- Sorry, this item is not available in
- Image not available
- To view this video download Flash Player
|Price:||$59.99 & FREE Shipping. Details|
Considering La Dolce Vita was such a huge international success both financially and culturally, the extras on the second disc are a little frustrating. One would think a second disc of extras would include interviews, a new featurette on production and historical significance, maybe some press, promotional footage at the time La Dolce Vita was released, or the 1961 footage of the Academy Award presentation for Best Foreign Film. What is provided is a frustrating hodgepodge of piecemeal interviews and lost video footage that provide little insight to Fellini's classic. The "Remembering the Sweet Life" documentary is merely a 6.5-minute interview with Anita Ekberg shot in 1987 for Italian television, merged with 2 minutes of footage from 1990's Mostra di cinema di Venezia where Felllini presents Marcello Mastroianni a lifetime achievement award, a 2.5-minute interview with Marcello Mastroianni (1990), and a 2-minute clip of Fellini's Intervista in which the aged Ekberg and Mastroianni are watching themselves in La Dolce Vita. That's it! "The Cinecitta: The House of Fellini" is nothing more than a montage of video footage from Fellini's office set to music. The "Fellini, Roma and Cinecitta" interview is simply a videotaped interview of Fellini and a reporter (circa 1990) as they walk through the streets of Rome. For 6 minutes, Fellini pretty much just describes why he loves Rome. Yes, it will inspire you to take a trip to Rome, but will not tell you anything about La Dolce Vita. The bulk of the DVD extras is "Fellini TV: A Collection of Never Before Seen Shorts." At the start of the segment is a note from Fellini saying this is footage that was cut from Fred and Ginger. He does not necessarily want to show it, but if anyone does, he hopes it doesn't embarrass him. Only a hardcore Fellini fan will get very much satisfaction from this feature. --Rob Bracco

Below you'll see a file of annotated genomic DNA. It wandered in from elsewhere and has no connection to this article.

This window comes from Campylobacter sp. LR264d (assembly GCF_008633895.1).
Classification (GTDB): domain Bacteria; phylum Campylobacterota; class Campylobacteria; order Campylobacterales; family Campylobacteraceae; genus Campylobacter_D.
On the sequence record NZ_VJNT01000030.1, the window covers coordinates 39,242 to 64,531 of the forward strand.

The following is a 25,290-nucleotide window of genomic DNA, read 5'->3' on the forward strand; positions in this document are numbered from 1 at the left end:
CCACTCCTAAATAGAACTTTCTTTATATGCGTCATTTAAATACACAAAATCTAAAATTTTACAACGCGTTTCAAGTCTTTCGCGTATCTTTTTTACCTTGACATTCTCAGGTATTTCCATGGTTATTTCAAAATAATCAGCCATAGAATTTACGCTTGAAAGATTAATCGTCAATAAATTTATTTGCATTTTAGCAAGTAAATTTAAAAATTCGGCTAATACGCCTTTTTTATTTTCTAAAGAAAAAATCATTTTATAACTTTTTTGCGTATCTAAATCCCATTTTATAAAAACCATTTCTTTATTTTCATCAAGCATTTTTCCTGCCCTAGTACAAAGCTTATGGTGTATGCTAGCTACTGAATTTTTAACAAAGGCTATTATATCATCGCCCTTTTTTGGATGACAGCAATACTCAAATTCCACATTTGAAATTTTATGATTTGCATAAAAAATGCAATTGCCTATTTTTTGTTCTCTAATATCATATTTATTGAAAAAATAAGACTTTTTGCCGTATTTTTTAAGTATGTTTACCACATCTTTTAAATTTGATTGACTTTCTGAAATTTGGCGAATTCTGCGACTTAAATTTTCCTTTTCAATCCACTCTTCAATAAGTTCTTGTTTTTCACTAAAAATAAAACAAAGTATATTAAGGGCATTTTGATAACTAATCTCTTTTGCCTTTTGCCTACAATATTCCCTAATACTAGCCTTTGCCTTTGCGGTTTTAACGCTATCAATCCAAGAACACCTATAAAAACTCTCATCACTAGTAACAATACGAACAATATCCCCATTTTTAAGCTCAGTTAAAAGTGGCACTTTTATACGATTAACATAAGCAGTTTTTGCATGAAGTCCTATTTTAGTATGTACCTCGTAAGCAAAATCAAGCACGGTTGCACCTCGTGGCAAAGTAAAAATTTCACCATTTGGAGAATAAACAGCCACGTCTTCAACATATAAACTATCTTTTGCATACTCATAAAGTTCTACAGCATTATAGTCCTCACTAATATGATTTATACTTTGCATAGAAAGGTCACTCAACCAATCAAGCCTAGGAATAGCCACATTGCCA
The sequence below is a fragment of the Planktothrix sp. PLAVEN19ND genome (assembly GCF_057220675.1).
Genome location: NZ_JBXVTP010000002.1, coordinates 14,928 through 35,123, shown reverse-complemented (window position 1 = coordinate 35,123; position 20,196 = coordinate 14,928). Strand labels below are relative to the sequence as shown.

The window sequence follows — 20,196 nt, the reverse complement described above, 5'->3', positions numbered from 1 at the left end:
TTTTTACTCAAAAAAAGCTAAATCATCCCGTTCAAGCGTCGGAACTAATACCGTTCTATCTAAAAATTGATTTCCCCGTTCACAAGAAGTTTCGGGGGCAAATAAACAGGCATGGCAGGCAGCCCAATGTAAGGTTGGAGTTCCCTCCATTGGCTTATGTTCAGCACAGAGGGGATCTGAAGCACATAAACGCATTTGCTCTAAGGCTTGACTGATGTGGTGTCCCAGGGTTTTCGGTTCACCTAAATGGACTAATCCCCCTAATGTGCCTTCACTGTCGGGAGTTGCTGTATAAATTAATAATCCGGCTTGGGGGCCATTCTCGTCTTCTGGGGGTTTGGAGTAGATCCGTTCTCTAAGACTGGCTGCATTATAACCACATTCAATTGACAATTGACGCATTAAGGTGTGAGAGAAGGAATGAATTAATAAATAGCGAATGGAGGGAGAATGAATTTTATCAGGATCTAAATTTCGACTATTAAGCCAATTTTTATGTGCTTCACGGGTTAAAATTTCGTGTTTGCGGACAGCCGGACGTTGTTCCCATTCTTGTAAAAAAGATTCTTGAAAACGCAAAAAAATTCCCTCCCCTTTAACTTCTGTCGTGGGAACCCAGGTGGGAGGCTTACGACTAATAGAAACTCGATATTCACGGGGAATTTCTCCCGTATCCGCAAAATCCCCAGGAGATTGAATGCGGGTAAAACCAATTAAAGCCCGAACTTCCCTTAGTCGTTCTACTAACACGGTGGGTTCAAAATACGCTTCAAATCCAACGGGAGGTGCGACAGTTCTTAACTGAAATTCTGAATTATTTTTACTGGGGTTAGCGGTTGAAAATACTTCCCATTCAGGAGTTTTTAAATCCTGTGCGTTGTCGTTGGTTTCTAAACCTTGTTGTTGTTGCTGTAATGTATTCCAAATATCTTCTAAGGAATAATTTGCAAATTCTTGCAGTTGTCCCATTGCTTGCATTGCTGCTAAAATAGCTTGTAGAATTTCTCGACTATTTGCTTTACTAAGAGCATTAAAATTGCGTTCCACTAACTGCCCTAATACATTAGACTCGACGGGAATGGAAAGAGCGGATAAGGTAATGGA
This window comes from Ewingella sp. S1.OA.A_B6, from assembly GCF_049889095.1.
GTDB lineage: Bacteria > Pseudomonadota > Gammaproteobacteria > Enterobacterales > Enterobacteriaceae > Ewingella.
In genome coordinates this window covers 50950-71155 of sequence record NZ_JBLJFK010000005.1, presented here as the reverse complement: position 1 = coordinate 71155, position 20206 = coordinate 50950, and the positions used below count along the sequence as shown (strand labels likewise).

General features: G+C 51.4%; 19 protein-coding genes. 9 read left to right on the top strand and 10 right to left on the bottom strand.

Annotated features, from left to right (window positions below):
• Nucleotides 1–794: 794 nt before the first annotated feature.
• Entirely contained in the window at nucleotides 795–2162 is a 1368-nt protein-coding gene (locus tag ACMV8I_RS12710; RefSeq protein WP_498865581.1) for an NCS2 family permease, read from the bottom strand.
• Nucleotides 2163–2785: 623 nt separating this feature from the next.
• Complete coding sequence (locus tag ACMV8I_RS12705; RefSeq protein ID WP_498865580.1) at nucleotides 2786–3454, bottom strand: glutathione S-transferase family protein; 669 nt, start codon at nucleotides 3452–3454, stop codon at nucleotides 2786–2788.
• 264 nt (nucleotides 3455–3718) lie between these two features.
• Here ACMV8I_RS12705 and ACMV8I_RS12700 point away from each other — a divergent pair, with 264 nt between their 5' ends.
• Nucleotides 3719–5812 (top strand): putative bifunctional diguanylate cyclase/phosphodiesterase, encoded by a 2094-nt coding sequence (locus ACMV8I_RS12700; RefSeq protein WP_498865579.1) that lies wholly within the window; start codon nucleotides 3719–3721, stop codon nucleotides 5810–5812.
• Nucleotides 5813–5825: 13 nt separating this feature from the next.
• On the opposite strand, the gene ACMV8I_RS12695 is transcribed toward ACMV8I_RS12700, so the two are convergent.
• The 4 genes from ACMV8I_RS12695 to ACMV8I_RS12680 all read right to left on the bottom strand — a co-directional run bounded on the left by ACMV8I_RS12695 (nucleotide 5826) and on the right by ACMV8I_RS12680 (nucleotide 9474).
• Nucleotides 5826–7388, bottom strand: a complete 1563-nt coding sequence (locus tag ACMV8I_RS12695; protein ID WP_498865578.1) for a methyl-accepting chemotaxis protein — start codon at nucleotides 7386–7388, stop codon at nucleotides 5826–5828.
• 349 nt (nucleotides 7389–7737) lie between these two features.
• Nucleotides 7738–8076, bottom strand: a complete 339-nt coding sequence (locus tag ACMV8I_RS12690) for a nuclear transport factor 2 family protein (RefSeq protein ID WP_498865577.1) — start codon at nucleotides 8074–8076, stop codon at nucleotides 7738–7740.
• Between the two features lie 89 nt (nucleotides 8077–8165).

He longs to emulate Steiner and is convinced this man knows how to live life fully.
Fellini directed a brilliant film with much to ponder and contemplate as most shots leave most of the story for the audience to reflect upon.
Even though life may not always be so sweet, a classic movie like LA DOLCE VITA can sure add some spice to it.
A masterful Criterion release. By far, the best this film has EVER looked on home video. The soundtrack, although in MONO conveys Nino Rota's classic score in a high resolution... Read morePublished 8 hours ago by Ralph A. Mazzeo, Jr.
There are occasions when you know you are in the presence of greatness but can't quite work out why. This kind of experience is provided by Fellini's classic LA DOLCE VITA. Read morePublished 8 days ago by Dr. Laurence Raw
Anita Ekberg died last week,so I thought it was time to watch the DVD of "La Dolce Vita" (hereafter, LDV) that I had bought around Christmas time. Read morePublished 9 days ago by Stanley Crowe
La Dolce Vita marks a turning point in Fellini's career, from Italian Neorealism to his outlandish fantasism. Read morePublished 11 days ago by B. Adducchio
I have been trying to view some of the "classics" that I had never seen and this was one of them. sorry but to me it is not a classic but instead a boring and dull movie. Read morePublished 17 days ago by john w
What do you do with your days?
What do you like to do most?
La dolce vita. 1960.
This movie is about a grand large scale something, that is actually life. Read more
The transfer to Blu-ray is excellent. The movie is a time capsule for the period.Published 28 days ago by WeHoLancer
Fellini's best? Hard to say. It is all black and white which gives it an aura that the color movies may not have. Read morePublished 1 month ago by osapientia